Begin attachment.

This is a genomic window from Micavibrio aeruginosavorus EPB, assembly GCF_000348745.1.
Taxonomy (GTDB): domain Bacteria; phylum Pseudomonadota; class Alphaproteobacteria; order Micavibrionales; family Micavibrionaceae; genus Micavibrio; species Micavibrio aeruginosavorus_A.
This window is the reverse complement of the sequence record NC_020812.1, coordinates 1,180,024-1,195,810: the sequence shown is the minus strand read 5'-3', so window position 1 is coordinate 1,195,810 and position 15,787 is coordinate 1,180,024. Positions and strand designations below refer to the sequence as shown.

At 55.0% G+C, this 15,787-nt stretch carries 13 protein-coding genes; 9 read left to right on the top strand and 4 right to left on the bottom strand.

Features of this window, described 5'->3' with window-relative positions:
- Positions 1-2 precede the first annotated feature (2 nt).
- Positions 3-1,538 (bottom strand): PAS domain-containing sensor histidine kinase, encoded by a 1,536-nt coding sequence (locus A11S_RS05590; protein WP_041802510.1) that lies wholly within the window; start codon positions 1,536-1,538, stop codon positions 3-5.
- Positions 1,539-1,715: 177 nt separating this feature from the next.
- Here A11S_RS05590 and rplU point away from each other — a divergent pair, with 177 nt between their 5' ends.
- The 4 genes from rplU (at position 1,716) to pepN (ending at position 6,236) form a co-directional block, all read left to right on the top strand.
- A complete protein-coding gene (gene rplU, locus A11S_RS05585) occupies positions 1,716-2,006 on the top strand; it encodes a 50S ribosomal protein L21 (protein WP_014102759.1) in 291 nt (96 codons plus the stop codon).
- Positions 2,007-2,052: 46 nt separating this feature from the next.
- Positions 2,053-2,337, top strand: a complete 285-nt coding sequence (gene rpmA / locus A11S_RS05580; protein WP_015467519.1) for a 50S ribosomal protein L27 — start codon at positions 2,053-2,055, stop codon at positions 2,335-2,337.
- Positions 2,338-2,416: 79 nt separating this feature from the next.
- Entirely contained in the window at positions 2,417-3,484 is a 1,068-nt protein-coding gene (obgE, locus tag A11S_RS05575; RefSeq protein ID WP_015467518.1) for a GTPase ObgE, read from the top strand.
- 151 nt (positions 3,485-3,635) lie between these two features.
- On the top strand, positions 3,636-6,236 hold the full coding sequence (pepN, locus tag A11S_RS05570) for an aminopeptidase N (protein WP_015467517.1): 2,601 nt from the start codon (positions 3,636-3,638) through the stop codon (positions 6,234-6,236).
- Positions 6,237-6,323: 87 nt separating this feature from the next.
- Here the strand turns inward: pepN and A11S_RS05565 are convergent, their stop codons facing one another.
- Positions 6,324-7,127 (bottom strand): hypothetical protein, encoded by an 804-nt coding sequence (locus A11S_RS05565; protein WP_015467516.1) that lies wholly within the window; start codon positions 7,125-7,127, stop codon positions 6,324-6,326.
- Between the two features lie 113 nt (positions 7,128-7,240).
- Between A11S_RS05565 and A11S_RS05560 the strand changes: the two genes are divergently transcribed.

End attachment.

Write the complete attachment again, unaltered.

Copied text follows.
This is a genomic window from Micavibrio aeruginosavorus EPB, assembly GCF_000348745.1.
Taxonomy (GTDB): domain Bacteria; phylum Pseudomonadota; class Alphaproteobacteria; order Micavibrionales; family Micavibrionaceae; genus Micavibrio; species Micavibrio aeruginosavorus_A.
This window is the reverse complement of the sequence record NC_020812.1, coordinates 1,180,024-1,195,810: the sequence shown is the minus strand read 5'-3', so window position 1 is coordinate 1,195,810 and position 15,787 is coordinate 1,180,024. Positions and strand designations below refer to the sequence as shown.

At 55.0% G+C, this 15,787-nt stretch carries 13 protein-coding genes; 9 read left to right on the top strand and 4 right to left on the bottom strand.

Features of this window, described 5'->3' with window-relative positions:
- Positions 1-2 precede the first annotated feature (2 nt).
- Positions 3-1,538 (bottom strand): PAS domain-containing sensor histidine kinase, encoded by a 1,536-nt coding sequence (locus A11S_RS05590; protein WP_041802510.1) that lies wholly within the window; start codon positions 1,536-1,538, stop codon positions 3-5.
- Positions 1,539-1,715: 177 nt separating this feature from the next.
- Here A11S_RS05590 and rplU point away from each other — a divergent pair, with 177 nt between their 5' ends.
- The 4 genes from rplU (at position 1,716) to pepN (ending at position 6,236) form a co-directional block, all read left to right on the top strand.
- A complete protein-coding gene (gene rplU, locus A11S_RS05585) occupies positions 1,716-2,006 on the top strand; it encodes a 50S ribosomal protein L21 (protein WP_014102759.1) in 291 nt (96 codons plus the stop codon).
- Positions 2,007-2,052: 46 nt separating this feature from the next.
- Positions 2,053-2,337, top strand: a complete 285-nt coding sequence (gene rpmA / locus A11S_RS05580; protein WP_015467519.1) for a 50S ribosomal protein L27 — start codon at positions 2,053-2,055, stop codon at positions 2,335-2,337.
- Positions 2,338-2,416: 79 nt separating this feature from the next.
- Entirely contained in the window at positions 2,417-3,484 is a 1,068-nt protein-coding gene (obgE, locus tag A11S_RS05575; RefSeq protein ID WP_015467518.1) for a GTPase ObgE, read from the top strand.
- 151 nt (positions 3,485-3,635) lie between these two features.
- On the top strand, positions 3,636-6,236 hold the full coding sequence (pepN, locus tag A11S_RS05570) for an aminopeptidase N (protein WP_015467517.1): 2,601 nt from the start codon (positions 3,636-3,638) through the stop codon (positions 6,234-6,236).
- Positions 6,237-6,323: 87 nt separating this feature from the next.
- Here the strand turns inward: pepN and A11S_RS05565 are convergent, their stop codons facing one another.
- Positions 6,324-7,127 (bottom strand): hypothetical protein, encoded by an 804-nt coding sequence (locus A11S_RS05565; protein WP_015467516.1) that lies wholly within the window; start codon positions 7,125-7,127, stop codon positions 6,324-6,326.
- Between the two features lie 113 nt (positions 7,128-7,240).
- Between A11S_RS05565 and A11S_RS05560 the strand changes: the two genes are divergently transcribed.